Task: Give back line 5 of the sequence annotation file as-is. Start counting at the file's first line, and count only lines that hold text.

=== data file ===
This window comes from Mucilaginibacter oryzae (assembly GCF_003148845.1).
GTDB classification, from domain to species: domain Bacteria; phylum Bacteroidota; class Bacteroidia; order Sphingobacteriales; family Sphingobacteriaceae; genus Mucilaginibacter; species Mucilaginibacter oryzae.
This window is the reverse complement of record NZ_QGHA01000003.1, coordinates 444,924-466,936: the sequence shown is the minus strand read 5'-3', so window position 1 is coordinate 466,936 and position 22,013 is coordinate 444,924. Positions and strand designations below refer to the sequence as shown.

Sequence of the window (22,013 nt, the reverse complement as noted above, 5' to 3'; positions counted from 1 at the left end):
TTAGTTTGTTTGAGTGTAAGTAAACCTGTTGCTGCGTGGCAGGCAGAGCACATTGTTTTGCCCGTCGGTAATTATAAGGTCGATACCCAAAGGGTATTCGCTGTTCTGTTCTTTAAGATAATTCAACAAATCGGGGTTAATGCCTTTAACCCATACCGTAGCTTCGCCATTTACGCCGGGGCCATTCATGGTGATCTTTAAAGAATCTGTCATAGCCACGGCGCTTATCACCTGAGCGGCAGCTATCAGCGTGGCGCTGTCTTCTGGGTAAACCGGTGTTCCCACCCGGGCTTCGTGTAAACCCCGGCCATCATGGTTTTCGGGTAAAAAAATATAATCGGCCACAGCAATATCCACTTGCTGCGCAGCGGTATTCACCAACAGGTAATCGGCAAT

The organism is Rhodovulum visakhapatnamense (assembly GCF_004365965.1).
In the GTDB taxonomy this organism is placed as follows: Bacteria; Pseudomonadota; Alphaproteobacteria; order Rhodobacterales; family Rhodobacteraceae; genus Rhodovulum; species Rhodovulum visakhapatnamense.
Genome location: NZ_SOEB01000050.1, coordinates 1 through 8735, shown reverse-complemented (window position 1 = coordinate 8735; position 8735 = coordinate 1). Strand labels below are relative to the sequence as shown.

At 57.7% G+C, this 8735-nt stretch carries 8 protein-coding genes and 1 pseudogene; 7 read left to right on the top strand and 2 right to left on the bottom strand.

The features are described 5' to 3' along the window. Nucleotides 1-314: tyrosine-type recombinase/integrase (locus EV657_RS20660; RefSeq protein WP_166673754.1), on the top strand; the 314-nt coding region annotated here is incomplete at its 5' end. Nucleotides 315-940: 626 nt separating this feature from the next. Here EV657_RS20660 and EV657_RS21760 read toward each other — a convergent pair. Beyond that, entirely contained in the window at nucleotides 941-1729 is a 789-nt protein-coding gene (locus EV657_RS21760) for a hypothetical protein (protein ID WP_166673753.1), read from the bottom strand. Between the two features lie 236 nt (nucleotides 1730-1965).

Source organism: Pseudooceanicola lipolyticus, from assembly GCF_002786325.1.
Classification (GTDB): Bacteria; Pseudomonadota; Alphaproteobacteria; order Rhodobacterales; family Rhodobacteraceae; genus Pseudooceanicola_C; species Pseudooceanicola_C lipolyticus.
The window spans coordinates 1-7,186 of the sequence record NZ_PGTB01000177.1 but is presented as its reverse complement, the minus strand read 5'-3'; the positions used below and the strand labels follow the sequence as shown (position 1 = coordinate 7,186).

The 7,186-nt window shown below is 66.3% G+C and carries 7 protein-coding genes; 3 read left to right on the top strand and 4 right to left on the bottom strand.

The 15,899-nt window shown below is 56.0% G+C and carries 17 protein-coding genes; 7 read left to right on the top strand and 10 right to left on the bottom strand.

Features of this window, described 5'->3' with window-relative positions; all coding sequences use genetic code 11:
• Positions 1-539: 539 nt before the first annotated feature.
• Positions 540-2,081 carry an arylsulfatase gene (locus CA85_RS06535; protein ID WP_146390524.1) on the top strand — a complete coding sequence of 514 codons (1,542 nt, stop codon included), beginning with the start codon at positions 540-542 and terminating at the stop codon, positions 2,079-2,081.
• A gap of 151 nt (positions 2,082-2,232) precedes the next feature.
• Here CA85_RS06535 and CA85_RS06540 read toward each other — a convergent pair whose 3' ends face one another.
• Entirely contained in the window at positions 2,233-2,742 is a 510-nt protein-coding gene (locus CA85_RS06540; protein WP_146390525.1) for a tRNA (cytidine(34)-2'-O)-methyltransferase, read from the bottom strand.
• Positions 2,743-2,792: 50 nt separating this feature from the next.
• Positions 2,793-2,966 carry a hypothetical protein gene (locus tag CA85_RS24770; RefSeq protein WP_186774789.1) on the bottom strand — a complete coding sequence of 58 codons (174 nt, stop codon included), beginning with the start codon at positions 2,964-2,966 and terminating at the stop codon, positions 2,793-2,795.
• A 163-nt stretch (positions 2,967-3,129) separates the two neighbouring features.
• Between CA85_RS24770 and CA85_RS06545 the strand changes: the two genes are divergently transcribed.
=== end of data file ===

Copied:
TTAGTTTGTTTGAGTGTAAGTAAACCTGTTGCTGCGTGGCAGGCAGAGCACATTGTTTTGCCCGTCGGTAATTATAAGGTCGATACCCAAAGGGTATTCGCTGTTCTGTTCTTTAAGATAATTCAACAAATCGGGGTTAATGCCTTTAACCCATACCGTAGCTTCGCCATTTACGCCGGGGCCATTCATGGTGATCTTTAAAGAATCTGTCATAGCCACGGCGCTTATCACCTGAGCGGCAGCTATCAGCGTGGCGCTGTCTTCTGGGTAAACCGGTGTTCCCACCCGGGCTTCGTGTAAACCCCGGCCATCATGGTTTTCGGGTAAAAAAATATAATCGGCCACAGCAATATCCACTTGCTGCGCAGCGGTATTCACCAACAGGTAATCGGCAAT